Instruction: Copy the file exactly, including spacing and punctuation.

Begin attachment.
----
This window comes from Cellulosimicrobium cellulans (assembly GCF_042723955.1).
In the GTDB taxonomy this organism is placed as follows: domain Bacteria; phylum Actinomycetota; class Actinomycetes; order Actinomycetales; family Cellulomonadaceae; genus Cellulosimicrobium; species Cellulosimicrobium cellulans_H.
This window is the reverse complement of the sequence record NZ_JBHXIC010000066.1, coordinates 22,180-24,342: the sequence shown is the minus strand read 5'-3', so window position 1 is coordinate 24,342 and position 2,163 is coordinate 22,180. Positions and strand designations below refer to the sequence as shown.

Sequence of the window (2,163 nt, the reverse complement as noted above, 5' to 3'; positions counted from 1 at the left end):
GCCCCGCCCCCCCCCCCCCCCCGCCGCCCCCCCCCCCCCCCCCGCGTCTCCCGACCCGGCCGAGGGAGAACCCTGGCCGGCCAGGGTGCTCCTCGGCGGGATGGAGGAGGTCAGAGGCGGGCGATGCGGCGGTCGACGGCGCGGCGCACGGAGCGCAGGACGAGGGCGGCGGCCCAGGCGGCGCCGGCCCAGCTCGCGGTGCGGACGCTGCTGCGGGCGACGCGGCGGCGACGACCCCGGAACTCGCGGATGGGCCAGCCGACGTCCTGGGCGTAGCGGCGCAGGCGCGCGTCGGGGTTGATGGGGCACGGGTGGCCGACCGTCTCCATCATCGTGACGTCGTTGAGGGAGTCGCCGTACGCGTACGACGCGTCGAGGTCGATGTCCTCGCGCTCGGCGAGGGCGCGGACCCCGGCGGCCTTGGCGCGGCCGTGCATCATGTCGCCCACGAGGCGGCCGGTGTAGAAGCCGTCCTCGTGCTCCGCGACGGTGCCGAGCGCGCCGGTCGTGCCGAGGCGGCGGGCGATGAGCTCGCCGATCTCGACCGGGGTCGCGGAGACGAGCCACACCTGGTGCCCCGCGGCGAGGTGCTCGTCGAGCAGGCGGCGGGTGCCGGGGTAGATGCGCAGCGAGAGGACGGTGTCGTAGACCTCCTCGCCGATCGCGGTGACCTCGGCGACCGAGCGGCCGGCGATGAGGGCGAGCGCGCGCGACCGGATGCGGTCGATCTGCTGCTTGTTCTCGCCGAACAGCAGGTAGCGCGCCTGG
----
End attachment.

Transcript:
This window comes from Cellulosimicrobium cellulans (assembly GCF_042723955.1).
In the GTDB taxonomy this organism is placed as follows: domain Bacteria; phylum Actinomycetota; class Actinomycetes; order Actinomycetales; family Cellulomonadaceae; genus Cellulosimicrobium; species Cellulosimicrobium cellulans_H.
This window is the reverse complement of the sequence record NZ_JBHXIC010000066.1, coordinates 22,180-24,342: the sequence shown is the minus strand read 5'-3', so window position 1 is coordinate 24,342 and position 2,163 is coordinate 22,180. Positions and strand designations below refer to the sequence as shown.

Sequence of the window (2,163 nt, the reverse complement as noted above, 5' to 3'; positions counted from 1 at the left end):
GCCCCGCCCCCCCCCCCCCCCCGCCGCCCCCCCCCCCCCCCCCGCGTCTCCCGACCCGGCCGAGGGAGAACCCTGGCCGGCCAGGGTGCTCCTCGGCGGGATGGAGGAGGTCAGAGGCGGGCGATGCGGCGGTCGACGGCGCGGCGCACGGAGCGCAGGACGAGGGCGGCGGCCCAGGCGGCGCCGGCCCAGCTCGCGGTGCGGACGCTGCTGCGGGCGACGCGGCGGCGACGACCCCGGAACTCGCGGATGGGCCAGCCGACGTCCTGGGCGTAGCGGCGCAGGCGCGCGTCGGGGTTGATGGGGCACGGGTGGCCGACCGTCTCCATCATCGTGACGTCGTTGAGGGAGTCGCCGTACGCGTACGACGCGTCGAGGTCGATGTCCTCGCGCTCGGCGAGGGCGCGGACCCCGGCGGCCTTGGCGCGGCCGTGCATCATGTCGCCCACGAGGCGGCCGGTGTAGAAGCCGTCCTCGTGCTCCGCGACGGTGCCGAGCGCGCCGGTCGTGCCGAGGCGGCGGGCGATGAGCTCGCCGATCTCGACCGGGGTCGCGGAGACGAGCCACACCTGGTGCCCCGCGGCGAGGTGCTCGTCGAGCAGGCGGCGGGTGCCGGGGTAGATGCGCAGCGAGAGGACGGTGTCGTAGACCTCCTCGCCGATCGCGGTGACCTCGGCGACCGAGCGGCCGGCGATGAGGGCGAGCGCGCGCGACCGGATGCGGTCGATCTGCTGCTTGTTCTCGCCGAACAGCAGGTAGCGCGCCTGG